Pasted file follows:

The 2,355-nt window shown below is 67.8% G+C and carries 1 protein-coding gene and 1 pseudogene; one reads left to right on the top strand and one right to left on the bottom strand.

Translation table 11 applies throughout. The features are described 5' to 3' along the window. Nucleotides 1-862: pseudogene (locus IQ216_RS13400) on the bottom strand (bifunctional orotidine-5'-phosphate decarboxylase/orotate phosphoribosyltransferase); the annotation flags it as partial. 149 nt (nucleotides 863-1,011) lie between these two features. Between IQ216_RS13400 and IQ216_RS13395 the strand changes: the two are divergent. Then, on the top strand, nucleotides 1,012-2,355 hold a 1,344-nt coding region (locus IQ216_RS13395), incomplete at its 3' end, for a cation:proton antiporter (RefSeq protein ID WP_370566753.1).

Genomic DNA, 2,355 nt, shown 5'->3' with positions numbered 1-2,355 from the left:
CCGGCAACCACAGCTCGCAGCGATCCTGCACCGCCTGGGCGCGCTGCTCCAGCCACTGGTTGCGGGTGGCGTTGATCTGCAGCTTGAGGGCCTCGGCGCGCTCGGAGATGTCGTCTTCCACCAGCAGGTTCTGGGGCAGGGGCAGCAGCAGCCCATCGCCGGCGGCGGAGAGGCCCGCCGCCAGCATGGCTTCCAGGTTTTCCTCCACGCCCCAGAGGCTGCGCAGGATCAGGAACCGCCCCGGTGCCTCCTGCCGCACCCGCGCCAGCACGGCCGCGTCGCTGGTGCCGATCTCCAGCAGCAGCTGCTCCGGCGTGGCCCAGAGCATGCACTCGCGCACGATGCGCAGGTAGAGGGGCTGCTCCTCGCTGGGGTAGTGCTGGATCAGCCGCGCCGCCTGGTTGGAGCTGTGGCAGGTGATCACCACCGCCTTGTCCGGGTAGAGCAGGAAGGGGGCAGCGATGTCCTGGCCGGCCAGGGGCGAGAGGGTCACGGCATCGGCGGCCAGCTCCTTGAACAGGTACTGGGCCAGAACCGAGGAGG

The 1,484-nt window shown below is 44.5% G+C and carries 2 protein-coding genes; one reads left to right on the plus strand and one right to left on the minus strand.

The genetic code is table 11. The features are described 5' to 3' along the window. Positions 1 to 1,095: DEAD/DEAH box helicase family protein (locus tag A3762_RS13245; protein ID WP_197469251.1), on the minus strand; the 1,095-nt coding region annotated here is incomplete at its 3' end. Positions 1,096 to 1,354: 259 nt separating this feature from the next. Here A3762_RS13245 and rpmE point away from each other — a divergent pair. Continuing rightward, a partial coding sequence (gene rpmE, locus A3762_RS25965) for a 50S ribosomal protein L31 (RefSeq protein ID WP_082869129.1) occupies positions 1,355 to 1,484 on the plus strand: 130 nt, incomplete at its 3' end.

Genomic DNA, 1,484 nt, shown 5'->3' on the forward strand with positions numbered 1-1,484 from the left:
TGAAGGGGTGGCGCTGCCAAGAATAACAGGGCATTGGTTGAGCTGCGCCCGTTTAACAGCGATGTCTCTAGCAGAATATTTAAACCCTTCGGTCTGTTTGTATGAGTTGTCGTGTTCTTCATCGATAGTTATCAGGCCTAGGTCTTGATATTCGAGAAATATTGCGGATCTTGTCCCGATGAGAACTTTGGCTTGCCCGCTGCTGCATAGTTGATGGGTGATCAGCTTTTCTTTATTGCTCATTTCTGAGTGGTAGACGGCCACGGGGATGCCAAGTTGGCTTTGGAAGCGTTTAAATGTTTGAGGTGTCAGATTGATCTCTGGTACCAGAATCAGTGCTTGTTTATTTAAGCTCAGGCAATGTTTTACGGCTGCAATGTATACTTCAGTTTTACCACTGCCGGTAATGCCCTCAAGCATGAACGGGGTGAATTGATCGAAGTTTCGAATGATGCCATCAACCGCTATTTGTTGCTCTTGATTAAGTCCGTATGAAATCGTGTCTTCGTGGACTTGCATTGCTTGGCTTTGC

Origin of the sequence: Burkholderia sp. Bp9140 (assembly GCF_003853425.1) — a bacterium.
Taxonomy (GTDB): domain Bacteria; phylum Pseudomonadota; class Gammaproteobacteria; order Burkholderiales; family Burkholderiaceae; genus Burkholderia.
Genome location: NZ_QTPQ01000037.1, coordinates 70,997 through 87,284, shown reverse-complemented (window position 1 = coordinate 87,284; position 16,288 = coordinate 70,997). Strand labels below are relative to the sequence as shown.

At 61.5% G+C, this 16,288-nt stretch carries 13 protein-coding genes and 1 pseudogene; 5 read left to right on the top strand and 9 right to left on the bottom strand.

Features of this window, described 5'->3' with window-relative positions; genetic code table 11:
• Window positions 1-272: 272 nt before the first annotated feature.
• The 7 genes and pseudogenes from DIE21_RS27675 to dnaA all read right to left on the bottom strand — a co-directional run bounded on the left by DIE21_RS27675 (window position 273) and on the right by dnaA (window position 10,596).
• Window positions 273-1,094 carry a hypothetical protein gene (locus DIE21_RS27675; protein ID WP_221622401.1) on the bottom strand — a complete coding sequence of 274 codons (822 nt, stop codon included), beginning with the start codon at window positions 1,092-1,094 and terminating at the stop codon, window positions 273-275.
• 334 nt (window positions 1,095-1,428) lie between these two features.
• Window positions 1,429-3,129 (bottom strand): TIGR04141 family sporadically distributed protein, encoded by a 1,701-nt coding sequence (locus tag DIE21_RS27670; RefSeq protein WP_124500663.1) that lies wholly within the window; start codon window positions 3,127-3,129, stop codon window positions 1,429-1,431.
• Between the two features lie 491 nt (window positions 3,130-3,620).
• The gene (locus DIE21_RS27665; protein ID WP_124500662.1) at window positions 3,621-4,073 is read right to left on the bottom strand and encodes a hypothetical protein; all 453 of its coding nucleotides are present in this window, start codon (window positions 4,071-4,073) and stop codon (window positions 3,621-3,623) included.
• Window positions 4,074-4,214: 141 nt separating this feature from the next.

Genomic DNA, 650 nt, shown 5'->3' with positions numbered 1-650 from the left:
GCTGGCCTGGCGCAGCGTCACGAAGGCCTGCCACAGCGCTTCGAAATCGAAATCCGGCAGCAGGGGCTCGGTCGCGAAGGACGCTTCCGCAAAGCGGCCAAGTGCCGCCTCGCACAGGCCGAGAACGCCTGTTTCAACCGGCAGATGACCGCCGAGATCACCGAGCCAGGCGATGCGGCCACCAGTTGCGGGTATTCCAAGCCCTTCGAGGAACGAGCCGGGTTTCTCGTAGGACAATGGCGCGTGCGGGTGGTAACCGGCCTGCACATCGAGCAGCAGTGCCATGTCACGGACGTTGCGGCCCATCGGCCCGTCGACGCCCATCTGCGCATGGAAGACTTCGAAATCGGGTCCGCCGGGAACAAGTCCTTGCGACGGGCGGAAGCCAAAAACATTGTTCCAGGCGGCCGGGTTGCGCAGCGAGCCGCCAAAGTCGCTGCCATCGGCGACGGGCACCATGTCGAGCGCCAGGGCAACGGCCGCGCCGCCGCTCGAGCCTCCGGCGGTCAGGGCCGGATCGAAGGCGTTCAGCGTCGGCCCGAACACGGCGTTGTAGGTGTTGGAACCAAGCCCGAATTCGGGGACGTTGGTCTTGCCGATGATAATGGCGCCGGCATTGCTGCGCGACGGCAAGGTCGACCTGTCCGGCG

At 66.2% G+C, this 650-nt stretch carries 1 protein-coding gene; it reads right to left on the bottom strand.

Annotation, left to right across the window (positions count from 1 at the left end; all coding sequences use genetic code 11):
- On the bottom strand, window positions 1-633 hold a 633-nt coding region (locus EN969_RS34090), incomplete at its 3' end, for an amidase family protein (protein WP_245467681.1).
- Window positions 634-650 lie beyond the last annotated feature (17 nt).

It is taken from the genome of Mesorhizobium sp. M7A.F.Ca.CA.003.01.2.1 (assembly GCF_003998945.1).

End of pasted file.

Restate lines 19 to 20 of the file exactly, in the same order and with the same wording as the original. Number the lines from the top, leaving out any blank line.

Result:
• Between the two features lie 491 nt (window positions 3,130-3,620).
• The gene (locus DIE21_RS27665; protein ID WP_124500662.1) at window positions 3,621-4,073 is read right to left on the bottom strand and encodes a hypothetical protein; all 453 of its coding nucleotides are present in this window, start codon (window positions 4,071-4,073) and stop codon (window positions 3,621-3,623) included.